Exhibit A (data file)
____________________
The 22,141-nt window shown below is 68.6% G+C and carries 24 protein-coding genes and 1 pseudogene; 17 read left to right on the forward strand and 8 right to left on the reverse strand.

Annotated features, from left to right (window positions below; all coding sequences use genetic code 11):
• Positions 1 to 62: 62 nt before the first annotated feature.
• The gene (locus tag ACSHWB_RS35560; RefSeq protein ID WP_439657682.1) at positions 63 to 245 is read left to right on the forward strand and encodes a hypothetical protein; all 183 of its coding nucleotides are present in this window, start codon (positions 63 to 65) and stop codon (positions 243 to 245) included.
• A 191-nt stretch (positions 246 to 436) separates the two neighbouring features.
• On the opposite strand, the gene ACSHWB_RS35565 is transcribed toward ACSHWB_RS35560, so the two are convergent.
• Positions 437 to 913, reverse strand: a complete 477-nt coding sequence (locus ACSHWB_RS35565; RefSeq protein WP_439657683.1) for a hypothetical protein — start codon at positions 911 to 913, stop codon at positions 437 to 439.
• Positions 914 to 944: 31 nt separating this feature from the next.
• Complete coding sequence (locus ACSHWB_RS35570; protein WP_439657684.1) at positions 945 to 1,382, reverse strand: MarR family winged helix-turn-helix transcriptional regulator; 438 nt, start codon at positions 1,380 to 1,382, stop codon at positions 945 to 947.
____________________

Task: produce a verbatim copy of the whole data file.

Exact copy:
The 22,141-nt window shown below is 68.6% G+C and carries 24 protein-coding genes and 1 pseudogene; 17 read left to right on the forward strand and 8 right to left on the reverse strand.

Annotated features, from left to right (window positions below; all coding sequences use genetic code 11):
• Positions 1 to 62: 62 nt before the first annotated feature.
• The gene (locus tag ACSHWB_RS35560; RefSeq protein ID WP_439657682.1) at positions 63 to 245 is read left to right on the forward strand and encodes a hypothetical protein; all 183 of its coding nucleotides are present in this window, start codon (positions 63 to 65) and stop codon (positions 243 to 245) included.
• A 191-nt stretch (positions 246 to 436) separates the two neighbouring features.
• On the opposite strand, the gene ACSHWB_RS35565 is transcribed toward ACSHWB_RS35560, so the two are convergent.
• Positions 437 to 913, reverse strand: a complete 477-nt coding sequence (locus ACSHWB_RS35565; RefSeq protein WP_439657683.1) for a hypothetical protein — start codon at positions 911 to 913, stop codon at positions 437 to 439.
• Positions 914 to 944: 31 nt separating this feature from the next.
• Complete coding sequence (locus ACSHWB_RS35570; protein WP_439657684.1) at positions 945 to 1,382, reverse strand: MarR family winged helix-turn-helix transcriptional regulator; 438 nt, start codon at positions 1,380 to 1,382, stop codon at positions 945 to 947.